Exclusive: How Turing Award Winner Prof. Andrew Yao Contributes to Conflux Chain in 3 Ways?By Jun 13, 2019 4 Min Read
Building a scalable public blockchain requires great minds in computer science and cryptography. How does it feel when you have the only Chinese recipient of Turing Award, Professor Andrew Chi-Chih Yao in your team?
Blockchain.News has the pleasure to speak with Fan Long, the Co-Founder of Conflux Chain. Long shares to Blockchain.News readers exclusively on the 3 key contributions of Professor Yao to Conflux Chain. He also shares his inspiration in founding Conflux Chain and the latest partnership with Celer Network!
What inspired Fan Long as a co-founder of Conflux Chain?
Long shared with Blockchain.News that the concept of Conflux Chain grew during our research in the research lab. Initially, it's a collaboration between me and fellows of Professor Andrew Chi-Chih Yao (“Professor Yao”) in the Tsinghua University. We are looking for what's the best way to increase the scalability and thus achieving high performance of blockchain. We summarize our idea and conduct initial experiments at Amazon Web Services (AWS) and we published our findings last year, and that was the research part of the Conflux Chain.
After that, because we put the paper on the archive and Professor Yao suggested “You guys should turn this into a real project rather than just some research paper!” Long told Blockchain.News and continued "Our team were very excited and think this is a good idea. Then we started the project officially and the fundraising of Conflux Chain. In June and July 2018, we built up a team and tried to formally work on the next generation of blockchain. This is a short history of Conflux Chain and how I found it."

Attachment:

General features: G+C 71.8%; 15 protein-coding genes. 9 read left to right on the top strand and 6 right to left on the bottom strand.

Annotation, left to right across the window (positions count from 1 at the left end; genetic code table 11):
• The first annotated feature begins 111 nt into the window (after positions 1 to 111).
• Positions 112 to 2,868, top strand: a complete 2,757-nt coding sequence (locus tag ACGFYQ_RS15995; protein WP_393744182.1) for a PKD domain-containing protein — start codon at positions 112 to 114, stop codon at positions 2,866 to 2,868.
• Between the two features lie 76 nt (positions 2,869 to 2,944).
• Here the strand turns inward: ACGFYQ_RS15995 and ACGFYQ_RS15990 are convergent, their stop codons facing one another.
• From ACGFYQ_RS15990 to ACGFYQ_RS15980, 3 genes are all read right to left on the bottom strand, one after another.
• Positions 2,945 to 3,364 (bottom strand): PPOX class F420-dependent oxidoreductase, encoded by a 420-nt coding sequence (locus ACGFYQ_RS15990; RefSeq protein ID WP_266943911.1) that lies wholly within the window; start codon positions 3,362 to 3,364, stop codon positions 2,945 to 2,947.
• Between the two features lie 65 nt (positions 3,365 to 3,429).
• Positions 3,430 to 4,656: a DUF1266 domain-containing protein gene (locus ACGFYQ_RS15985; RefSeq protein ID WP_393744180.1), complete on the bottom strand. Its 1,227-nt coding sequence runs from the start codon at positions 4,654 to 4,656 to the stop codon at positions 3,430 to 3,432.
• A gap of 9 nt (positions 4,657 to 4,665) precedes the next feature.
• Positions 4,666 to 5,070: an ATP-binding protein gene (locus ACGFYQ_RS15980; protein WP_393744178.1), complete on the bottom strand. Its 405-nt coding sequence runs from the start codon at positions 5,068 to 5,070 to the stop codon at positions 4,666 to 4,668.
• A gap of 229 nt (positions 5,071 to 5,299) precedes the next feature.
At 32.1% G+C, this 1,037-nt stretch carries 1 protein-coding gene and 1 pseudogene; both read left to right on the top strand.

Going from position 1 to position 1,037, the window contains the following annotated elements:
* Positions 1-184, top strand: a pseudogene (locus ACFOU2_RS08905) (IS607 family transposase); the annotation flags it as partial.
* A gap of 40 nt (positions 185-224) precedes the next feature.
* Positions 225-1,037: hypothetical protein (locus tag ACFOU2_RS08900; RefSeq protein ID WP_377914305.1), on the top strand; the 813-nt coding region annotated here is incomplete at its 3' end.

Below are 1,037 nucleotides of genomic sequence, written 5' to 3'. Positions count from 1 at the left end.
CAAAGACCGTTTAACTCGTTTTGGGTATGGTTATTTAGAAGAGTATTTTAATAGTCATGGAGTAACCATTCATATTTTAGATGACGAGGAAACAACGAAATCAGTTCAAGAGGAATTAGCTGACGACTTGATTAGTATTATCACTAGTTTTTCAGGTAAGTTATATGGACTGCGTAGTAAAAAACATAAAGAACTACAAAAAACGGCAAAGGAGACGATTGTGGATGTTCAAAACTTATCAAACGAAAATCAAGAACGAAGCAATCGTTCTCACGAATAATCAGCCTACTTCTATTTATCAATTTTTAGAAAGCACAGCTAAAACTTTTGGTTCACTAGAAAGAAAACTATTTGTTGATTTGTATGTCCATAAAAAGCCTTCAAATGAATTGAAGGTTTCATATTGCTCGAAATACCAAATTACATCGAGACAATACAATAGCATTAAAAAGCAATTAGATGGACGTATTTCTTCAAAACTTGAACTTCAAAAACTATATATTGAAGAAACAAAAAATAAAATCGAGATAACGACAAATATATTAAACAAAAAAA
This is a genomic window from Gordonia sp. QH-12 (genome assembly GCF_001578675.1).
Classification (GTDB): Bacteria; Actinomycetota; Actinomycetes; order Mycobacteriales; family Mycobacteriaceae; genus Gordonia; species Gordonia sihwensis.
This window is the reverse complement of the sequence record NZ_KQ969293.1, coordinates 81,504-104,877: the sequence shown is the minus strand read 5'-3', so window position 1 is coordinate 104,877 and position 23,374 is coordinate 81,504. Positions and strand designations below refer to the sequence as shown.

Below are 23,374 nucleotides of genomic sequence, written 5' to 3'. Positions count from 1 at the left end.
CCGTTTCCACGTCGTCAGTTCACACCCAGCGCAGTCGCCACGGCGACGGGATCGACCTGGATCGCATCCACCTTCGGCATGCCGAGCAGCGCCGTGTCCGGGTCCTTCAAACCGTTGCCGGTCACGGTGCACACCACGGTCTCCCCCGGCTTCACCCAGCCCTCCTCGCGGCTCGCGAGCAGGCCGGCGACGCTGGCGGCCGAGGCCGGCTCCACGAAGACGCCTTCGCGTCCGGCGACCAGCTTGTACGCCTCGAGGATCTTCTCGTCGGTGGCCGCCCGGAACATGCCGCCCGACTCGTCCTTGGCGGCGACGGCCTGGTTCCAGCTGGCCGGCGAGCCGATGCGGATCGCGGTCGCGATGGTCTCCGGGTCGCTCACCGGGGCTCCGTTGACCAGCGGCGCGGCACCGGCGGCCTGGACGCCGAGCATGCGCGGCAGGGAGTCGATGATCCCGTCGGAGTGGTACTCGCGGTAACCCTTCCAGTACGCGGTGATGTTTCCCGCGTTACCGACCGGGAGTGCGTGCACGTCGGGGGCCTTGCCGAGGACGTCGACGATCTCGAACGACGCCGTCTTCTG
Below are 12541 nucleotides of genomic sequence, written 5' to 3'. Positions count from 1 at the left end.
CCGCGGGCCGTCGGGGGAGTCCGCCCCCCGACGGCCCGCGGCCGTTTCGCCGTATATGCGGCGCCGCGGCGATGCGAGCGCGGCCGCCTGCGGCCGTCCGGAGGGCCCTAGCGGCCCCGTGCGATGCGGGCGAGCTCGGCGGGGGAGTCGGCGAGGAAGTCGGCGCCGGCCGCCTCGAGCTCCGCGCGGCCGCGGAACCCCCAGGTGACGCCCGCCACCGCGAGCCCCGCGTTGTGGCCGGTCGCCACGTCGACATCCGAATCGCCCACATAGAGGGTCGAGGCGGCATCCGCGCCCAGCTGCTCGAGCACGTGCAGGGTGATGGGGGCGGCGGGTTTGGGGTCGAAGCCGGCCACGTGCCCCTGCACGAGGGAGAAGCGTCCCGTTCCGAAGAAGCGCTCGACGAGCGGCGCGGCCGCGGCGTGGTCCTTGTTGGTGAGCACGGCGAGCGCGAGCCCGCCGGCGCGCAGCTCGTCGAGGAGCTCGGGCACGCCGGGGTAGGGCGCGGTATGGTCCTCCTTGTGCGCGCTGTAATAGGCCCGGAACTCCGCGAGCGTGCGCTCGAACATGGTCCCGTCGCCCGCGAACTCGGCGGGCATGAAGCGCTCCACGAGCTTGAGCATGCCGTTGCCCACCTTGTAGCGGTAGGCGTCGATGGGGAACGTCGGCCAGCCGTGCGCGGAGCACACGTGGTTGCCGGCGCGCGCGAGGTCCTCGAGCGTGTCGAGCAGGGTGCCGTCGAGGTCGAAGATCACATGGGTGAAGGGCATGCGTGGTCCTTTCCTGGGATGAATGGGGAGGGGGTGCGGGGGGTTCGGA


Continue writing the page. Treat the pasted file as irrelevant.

As an Assistant Professor in University of Toronto and MIT Best Dissertation Award winner, you are renowned with your incredible achievement in academics. What’s the feeling in taking up the management role as co-founder instead of pure academic research role?
Compared to research role, initiating a blockchain project needs to overcome challenges other than technical aspects. Long elaborated to Blockchain.News readers, "For example, we talk to many VCs in 2018 in regard to fundraising and that's something we have never done in our research lab before. Research lab is all about demonstrating the ideas via experiments. One nice thing about blockchain is we are still at the bottleneck of blockchain applications. In the process of working on Conflux Chain, there are a lot of interesting research for us. It still feels like half of our work are somewhat similar to the research we have done in the universities before."
Can you talk about any patents and research papers that Conflux Chain has published or applied?
Sharing the research work with Blockchain.News, one of the archive papers Conflux team published last year is titled “Scaling Nakamoto Consensus to Thousands of Transactions per Second”. Basically, that paper described our first generation of technique, our consensus protocol and how to speed up the blockchain. That's the kind of skeleton of the consensus protocol Conflux Chain is working on.
There is a new improved work on how to speed up the confirmation latency. In the original work, we have to wait for several minutes to confirm the transaction although we can keep thousands of transactions per second as throughput.
For our new version, we can also confirm transactions within one minute with our new set of innovations to further speed up the block generation. That paper we submitted to our research conference. I think the paper will be published on the public domain around next month.
Apart from that, we are working on many researches regarding smart contracts security which also comes from my research domain. We’ve been working in the University of Toronto where we perform program analysis to find the vulnerabilities to prevent exploitation. We are looking to apply this technique to smart contract.